Ok, did I just say that? Yes. I am relaxed because I know something. Homeschooling really works despite our best efforts. Yes, despite. I'm literally living proof that it works. It's not for everyone, but most people who start down this path have already done the hard work - just starting is the work. Being willing to sacrifice your time and energy and go against the mainstream flow is the hardest job of it all. So all these people I read just need to relax. You've done the hardest bit. You've declared yourself a homeschooling parent, pulled your kid out of school or just kept them home, and so you need to pat yourself on the back. Whew.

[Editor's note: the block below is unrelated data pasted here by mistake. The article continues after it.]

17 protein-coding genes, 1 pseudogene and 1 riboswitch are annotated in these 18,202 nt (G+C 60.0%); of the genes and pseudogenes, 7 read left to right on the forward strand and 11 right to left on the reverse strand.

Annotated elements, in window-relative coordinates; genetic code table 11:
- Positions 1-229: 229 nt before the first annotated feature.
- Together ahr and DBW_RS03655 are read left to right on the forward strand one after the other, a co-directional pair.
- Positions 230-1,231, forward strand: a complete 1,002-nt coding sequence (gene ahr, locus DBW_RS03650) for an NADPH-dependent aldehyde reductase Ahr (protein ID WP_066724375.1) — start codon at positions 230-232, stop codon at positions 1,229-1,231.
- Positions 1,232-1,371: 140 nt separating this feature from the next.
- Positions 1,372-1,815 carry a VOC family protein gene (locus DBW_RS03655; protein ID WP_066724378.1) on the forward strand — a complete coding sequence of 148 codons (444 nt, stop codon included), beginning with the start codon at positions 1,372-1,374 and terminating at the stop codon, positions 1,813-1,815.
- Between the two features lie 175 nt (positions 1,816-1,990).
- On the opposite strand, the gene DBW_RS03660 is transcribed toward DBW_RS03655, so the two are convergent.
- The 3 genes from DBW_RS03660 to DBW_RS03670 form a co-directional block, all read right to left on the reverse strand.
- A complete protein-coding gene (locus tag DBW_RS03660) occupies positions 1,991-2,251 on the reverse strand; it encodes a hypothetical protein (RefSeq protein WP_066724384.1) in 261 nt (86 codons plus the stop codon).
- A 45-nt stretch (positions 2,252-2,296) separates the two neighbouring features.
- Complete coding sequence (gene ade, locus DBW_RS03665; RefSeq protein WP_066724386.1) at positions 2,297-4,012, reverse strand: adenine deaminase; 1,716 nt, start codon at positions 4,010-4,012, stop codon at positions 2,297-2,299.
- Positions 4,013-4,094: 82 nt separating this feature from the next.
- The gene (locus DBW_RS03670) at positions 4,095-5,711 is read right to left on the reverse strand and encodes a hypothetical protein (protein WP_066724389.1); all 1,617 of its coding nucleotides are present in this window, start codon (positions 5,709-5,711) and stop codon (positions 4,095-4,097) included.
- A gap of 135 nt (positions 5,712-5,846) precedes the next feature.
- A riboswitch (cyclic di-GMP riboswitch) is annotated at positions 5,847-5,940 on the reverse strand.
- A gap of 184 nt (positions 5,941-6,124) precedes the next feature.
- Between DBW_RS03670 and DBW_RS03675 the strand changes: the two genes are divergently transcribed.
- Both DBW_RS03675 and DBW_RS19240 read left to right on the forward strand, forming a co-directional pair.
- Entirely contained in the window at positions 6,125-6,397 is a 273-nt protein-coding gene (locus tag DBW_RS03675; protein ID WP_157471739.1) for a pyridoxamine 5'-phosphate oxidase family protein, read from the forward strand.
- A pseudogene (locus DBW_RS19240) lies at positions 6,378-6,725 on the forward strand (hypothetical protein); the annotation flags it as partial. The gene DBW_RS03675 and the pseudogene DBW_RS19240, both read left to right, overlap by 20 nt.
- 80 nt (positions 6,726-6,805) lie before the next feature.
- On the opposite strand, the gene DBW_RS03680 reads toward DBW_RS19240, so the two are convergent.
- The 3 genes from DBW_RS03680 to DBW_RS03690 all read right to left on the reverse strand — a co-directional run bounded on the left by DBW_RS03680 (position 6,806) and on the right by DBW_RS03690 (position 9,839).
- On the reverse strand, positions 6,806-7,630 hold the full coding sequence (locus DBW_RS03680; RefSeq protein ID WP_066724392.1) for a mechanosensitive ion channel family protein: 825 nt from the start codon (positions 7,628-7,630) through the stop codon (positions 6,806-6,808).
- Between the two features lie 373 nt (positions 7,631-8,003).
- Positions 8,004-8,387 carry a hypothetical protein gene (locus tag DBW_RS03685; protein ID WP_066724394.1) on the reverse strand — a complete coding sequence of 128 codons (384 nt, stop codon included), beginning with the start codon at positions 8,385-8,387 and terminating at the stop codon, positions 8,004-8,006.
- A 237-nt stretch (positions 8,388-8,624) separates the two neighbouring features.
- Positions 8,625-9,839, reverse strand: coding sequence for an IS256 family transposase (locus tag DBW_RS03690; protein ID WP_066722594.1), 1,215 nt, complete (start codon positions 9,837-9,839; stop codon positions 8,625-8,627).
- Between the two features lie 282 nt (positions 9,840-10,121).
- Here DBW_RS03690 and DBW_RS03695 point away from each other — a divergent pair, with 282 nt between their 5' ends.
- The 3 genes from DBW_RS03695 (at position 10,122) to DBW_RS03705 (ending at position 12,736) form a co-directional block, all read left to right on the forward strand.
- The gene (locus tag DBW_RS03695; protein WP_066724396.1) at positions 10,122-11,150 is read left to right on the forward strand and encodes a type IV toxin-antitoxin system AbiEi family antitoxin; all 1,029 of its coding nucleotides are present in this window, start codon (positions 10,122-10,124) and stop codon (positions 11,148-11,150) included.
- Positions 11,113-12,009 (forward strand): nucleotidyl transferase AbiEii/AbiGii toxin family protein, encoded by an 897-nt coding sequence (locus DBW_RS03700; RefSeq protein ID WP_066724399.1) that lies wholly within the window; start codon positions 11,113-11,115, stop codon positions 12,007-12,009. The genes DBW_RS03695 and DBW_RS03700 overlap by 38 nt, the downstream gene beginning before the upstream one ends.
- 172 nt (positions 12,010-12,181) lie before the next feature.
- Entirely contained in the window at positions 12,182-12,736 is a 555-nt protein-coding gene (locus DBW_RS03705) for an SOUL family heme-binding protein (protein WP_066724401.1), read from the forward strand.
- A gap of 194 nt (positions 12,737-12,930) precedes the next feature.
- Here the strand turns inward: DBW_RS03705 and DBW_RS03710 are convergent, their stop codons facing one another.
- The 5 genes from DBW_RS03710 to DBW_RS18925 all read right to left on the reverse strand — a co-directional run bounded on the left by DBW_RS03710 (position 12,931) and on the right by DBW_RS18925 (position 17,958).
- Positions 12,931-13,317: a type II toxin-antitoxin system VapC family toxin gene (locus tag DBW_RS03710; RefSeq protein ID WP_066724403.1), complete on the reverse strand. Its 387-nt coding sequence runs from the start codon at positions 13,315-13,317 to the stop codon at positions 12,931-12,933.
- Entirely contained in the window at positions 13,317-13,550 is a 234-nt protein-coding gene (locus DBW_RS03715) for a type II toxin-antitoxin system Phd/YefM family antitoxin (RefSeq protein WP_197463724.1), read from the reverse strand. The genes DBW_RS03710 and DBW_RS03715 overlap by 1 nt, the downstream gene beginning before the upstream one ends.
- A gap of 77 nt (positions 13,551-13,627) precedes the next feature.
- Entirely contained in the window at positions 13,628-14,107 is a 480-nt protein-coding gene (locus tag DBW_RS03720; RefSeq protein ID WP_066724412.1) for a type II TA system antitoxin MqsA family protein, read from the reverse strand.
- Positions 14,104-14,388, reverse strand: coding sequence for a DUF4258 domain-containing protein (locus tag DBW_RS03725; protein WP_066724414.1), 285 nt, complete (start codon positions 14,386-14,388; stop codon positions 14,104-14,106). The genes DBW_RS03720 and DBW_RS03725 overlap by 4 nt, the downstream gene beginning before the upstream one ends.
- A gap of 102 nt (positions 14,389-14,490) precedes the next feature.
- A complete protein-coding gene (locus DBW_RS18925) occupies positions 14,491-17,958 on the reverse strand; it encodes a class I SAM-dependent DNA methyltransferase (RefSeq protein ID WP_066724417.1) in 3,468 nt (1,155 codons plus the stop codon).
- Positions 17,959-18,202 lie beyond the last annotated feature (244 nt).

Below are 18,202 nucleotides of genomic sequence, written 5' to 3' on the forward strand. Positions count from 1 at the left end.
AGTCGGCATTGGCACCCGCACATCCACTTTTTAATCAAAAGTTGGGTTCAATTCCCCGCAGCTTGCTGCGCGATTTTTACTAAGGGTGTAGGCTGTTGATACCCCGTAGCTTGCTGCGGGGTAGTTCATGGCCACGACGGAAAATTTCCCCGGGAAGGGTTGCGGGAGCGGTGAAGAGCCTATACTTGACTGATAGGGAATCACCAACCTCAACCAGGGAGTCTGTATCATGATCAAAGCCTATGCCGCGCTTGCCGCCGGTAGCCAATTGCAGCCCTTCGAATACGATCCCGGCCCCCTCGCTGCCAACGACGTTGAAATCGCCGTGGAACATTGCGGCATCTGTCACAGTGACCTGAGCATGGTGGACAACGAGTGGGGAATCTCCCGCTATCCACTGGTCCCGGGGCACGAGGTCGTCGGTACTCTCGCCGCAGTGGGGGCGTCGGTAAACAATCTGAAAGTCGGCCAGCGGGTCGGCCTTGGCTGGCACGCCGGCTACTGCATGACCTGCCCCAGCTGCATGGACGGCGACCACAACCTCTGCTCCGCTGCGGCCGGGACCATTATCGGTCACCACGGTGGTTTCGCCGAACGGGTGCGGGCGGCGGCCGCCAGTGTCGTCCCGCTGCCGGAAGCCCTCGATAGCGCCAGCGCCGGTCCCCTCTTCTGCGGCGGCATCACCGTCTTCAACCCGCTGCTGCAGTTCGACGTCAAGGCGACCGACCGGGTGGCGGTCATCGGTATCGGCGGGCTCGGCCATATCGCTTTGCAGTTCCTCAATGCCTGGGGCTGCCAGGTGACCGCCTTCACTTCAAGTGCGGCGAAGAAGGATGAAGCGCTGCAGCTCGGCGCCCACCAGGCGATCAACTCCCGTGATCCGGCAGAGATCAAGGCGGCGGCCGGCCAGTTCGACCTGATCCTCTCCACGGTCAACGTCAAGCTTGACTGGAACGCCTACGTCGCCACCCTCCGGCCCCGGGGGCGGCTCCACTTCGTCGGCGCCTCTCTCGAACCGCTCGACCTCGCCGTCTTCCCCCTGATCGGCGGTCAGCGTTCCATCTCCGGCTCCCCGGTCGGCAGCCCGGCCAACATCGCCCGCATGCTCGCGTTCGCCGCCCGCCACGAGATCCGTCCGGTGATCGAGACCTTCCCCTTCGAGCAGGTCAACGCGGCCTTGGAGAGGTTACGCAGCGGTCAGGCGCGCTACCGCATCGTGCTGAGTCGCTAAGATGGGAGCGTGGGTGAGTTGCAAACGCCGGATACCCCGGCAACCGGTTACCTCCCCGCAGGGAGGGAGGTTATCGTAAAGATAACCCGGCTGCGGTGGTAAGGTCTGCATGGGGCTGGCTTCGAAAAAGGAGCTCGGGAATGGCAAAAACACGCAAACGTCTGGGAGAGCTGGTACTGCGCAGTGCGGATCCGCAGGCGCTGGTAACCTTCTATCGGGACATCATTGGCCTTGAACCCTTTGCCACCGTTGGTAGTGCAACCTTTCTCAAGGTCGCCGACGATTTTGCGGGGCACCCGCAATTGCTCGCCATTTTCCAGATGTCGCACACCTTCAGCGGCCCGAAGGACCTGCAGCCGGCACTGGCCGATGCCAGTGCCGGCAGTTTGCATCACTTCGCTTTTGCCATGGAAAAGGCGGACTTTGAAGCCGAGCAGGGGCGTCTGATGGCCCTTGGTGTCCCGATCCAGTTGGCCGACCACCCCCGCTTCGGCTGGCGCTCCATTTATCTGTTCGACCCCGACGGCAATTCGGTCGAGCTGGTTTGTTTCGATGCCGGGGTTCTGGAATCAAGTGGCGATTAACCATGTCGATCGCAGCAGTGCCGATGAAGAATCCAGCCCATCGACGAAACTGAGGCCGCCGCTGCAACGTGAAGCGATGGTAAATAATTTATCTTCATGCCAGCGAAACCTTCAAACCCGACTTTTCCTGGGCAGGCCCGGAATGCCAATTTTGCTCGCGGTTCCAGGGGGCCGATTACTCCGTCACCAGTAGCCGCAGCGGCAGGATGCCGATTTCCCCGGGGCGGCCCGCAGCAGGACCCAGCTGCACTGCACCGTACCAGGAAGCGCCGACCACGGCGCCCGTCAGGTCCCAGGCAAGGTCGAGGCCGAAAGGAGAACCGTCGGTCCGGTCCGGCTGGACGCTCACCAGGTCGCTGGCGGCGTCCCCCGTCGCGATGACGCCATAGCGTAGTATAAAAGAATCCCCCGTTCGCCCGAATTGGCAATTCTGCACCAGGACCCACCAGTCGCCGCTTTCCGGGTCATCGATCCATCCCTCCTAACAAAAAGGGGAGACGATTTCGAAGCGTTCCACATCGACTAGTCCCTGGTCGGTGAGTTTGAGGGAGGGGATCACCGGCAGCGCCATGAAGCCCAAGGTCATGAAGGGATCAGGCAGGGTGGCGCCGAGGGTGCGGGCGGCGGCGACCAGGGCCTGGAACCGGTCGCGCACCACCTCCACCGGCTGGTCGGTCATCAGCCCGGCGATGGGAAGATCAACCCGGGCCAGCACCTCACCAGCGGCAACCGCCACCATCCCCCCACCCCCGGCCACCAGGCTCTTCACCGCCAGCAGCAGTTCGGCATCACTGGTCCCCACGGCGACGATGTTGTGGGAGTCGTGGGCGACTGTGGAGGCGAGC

Many of us are intuitive parents of our babies and toddlers. Sure, you get nervous about certain things and call your doctor, your mother or father, but the bulk of the time, you just go with it. And, unless your baby is in daycare fulltime, you spend most of your time with your baby. You are it. You are the first one he sees when he wakes, the last one he sees when he sleeps and he trusts you. And then you start to trust yourself. You know when he's hungry. You know when he's overtired and sick or ready for a different toy. You know how to get that baby to sleep, make that baby laugh, feed and change and bathe that baby. Sure, you may have read a few books about it, but nothing, no one, really prepares us for the feeling of living at the "edge of intuition." Living with a creature so utterly befuddling and unlike anyone else that we can only go on instinct because there's never been another creature like him on earth. And you love that child. Fiercely, wholly. So, why when that same child, that same one you've rocked, nursed, and played with for all of his life, turns a certain age, would you turn him out of the house and send him off to spend the bulk of his time learning from strangers? When you're the one who taught him the beauty of a smile? When you're the one who taught him how to drink from a cup? How to share? How to look at a sunset? How to play chase with the waves? How to build castles from blocks and how to eat? Why do we parents lose trust in our intuition and our fierce love?